All of a sudden, it seems science is sexy. Boffins are beautiful. During the recent attempt by Pfizer to cajole AstraZeneca into a mega-merger, there was a bright spotlight placed on all things research and development (R&D) related and the importance of the scientific workforce in the UK and elsewhere.
With a mix of national pride and job security at stake, a £69bn price tag and cancer patients missing out on pipeline drugs, the Pfizer/AstraZeneca story quickly became front-page news and the lead story on the BBC. At the core of the story was science.
The debate ignited passionate pleas from politicians, business pundits and academics about the risk of jobs and the significant expertise that could be lost through streamlining or relocating health-related R&D. There is a now a tug-of-war under way for previously overlooked research jobs.
They say you don’t truly appreciate something until it is gone or, in this case, something that was almost lost. Why does it take the risk of losing jobs for politicians to recognise the value of R&D?
Science and R&D matter. It’s something the world of healthcare PR has known for years. But what about the role comms plays in elevating the importance of science – not just around these inflection points, but on an ongoing basis?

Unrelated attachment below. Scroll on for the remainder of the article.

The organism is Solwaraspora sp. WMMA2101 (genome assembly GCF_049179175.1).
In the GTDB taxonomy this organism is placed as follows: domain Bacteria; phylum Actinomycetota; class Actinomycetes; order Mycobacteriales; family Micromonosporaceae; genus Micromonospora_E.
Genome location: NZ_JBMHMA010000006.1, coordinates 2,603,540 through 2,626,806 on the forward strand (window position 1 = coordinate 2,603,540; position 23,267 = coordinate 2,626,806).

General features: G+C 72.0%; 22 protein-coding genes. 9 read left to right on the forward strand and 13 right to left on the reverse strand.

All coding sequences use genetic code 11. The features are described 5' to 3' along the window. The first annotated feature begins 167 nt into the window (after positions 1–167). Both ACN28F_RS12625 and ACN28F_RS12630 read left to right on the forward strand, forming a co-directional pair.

We leverage effective comms to deliver a narrative about the value of science. The problem is that big pharma itself has been pulling back on comms budgets. External rules and regulations have also limited the amount of communication that can be conducted around science and its positive impact. It is little wonder that people overlook the value that healthcare research brings to the world. If the sector itself is not investing in highlighting its advances, then who is?
People need to appreciate the contribution of research to the economy and society. This is where PR can make a major impact in helping to frame these benefits to stakeholders.
On a more fundamental basis, PR is essential in explaining clearly how science works so that there is an understanding and receptivity for the advances following all of the years of hard work by researchers.
Scientists can work for a decade to make a breakthrough, but sometimes an advance falls flat due to a lack of understanding of the product. PR is the bridge that can bring scientific advance into societal acceptance.
Not all science is created equal and not all research adds jobs and value. So comms can also help differentiate between evidence-based and ‘pseudoscience’, the latter of which seems to fill the news on a daily basis and tends to devalue the work of legitimate researchers. Most people and politicians don’t understand the scientific process and the importance of risk-taking. That’s why scientific literacy is where comms can make a major contribution, but is often overlooked.
The sad fact is that science is under-appreciated until times of crisis – and perhaps so too is PR.
Scott Clark is group CEO of Tonic Life Communications